Up For Debate
Questions for the Candidates
Battered Women’s Support Services (BWSS) has joined Up For Debate, an alliance of over 150 women’s organizations and their allies from across Canada. We are united in raising awareness about women’s rights in the lead up to the 2015 federal election. Up For Debate calls on all political parties to commit to a federal leaders’ debate on issues identified by women, the first in 30 years, and to make meaningful commitments to change women’s lives for the better, at home and abroad by:
- Ending violence against women
- Ending women’s economic inequality
- Supporting women’s leadership and organizations
Battered Women’s Support Services has prepared this document to help shape conversations we will want to have as we approach the Federal Election 2015. This is a living document and will be amended to apply learning.
Violence Against Women, Women’s Homelessness and Housing
Battered Women’s Support Services works to end violence against women and girls.
Violence against women is one of the most pressing social issues and costs over $6 billion annually for Canada. Violence against women is also the leading cause of women’s homelessness and precarious housing in Canada. In 2014, male violence and abuse of women caused over 200,000 women and their children to flee their homes into emergency shelters/transition houses. The lack of safe, affordable housing is one of the reasons why women and their children are forced to stay with unsafe and abusive partners. Women need access to safe and affordable housing. No woman should be homeless and living on the street.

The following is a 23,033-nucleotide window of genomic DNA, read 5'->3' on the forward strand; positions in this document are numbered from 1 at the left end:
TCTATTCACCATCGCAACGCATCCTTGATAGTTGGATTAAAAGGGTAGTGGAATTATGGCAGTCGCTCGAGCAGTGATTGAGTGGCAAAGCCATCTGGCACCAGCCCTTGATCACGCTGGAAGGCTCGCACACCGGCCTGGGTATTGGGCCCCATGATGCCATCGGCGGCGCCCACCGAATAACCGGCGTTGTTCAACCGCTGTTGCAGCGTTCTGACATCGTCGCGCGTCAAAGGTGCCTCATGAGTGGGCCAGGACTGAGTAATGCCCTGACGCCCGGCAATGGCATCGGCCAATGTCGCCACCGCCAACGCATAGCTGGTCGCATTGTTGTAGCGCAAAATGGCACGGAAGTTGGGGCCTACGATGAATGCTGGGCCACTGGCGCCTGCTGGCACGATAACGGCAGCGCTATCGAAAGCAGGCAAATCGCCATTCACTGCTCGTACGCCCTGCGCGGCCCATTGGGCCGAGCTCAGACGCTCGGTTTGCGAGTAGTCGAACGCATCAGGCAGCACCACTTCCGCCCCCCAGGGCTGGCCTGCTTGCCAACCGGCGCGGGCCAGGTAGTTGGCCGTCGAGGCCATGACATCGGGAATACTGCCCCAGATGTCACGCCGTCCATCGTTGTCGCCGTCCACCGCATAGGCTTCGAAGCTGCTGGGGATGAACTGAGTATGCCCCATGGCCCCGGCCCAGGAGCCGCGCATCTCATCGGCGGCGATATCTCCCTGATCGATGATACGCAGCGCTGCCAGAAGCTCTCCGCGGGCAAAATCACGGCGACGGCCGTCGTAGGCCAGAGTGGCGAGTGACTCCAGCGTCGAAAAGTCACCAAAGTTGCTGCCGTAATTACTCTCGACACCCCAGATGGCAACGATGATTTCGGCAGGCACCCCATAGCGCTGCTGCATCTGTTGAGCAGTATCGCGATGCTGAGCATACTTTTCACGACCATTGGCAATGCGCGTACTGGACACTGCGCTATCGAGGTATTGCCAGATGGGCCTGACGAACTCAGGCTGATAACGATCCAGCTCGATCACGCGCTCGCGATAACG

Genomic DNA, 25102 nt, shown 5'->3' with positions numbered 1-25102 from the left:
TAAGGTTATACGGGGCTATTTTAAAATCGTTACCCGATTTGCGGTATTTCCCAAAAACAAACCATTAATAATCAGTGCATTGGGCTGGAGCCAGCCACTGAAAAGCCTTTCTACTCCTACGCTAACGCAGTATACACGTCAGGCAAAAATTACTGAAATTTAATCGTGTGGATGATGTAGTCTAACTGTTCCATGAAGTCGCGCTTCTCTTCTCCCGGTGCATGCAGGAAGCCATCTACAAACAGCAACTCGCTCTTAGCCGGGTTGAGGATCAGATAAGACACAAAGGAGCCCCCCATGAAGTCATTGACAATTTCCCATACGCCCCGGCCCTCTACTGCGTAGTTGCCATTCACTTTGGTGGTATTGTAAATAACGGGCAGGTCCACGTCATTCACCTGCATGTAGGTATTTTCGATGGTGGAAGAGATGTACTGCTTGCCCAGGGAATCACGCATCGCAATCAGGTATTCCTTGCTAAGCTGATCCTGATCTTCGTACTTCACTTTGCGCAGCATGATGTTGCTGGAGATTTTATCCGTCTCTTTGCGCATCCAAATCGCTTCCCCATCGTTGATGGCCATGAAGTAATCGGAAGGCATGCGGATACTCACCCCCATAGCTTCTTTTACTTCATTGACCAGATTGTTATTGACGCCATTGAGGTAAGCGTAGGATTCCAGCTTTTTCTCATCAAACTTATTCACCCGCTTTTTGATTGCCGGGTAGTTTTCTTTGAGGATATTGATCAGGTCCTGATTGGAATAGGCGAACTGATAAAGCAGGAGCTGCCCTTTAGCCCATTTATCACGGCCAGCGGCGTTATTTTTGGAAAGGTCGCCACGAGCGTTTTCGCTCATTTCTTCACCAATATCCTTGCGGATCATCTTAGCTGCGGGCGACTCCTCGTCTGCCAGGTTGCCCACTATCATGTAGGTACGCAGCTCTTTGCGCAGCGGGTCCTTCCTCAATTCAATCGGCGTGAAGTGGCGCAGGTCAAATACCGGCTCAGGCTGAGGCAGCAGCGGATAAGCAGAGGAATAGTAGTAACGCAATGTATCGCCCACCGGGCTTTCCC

Q: Will your party develop and implement an effective national strategy to end violence against women, in consultation with women’s and Indigenous anti-violence organizations?
Q: Will your party develop a national housing strategy with emergency, second stage and safe, affordable permanent housing for women?
Q: What measures would your party implement to policies that address the roots of women’s homelessness, precarious housing and street homelessness?
Women’s Access to Justice
BWSS recently held Women Seeking Justice, a conference that convened a former judge, researchers, academics, lawyers, legal advocates, and feminist thinkers to illuminate pressing legal issues for women in law practice and policy including Indigenous, international, immigration, refugee, criminal, family, and poverty. The conference highlighted key problems for women accessing justice under Canadian law, specifically:
- The inability for women to receive legal aid for legal representation in their family law cases